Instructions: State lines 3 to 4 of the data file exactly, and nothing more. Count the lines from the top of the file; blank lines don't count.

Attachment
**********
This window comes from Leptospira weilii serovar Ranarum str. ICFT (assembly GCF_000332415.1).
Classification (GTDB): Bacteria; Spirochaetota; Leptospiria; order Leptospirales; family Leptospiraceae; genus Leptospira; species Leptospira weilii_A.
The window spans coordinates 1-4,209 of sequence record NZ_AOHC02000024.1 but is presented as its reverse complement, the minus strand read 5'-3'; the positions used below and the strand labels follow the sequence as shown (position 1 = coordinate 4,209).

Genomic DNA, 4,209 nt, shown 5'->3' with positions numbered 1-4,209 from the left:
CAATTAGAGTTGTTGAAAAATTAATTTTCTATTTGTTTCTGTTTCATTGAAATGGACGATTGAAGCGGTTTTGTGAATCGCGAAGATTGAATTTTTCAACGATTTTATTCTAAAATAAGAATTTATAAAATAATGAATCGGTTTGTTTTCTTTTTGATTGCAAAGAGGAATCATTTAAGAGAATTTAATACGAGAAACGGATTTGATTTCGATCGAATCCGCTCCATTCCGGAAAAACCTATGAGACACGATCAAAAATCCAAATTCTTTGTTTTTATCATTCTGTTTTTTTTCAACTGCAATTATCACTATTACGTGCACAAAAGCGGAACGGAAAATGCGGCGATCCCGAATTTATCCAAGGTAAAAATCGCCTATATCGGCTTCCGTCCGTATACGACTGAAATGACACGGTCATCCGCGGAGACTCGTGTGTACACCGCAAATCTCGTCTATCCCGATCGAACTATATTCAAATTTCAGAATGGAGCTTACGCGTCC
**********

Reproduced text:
The window spans coordinates 1-4,209 of sequence record NZ_AOHC02000024.1 but is presented as its reverse complement, the minus strand read 5'-3'; the positions used below and the strand labels follow the sequence as shown (position 1 = coordinate 4,209).

Genomic DNA, 4,209 nt, shown 5'->3' with positions numbered 1-4,209 from the left: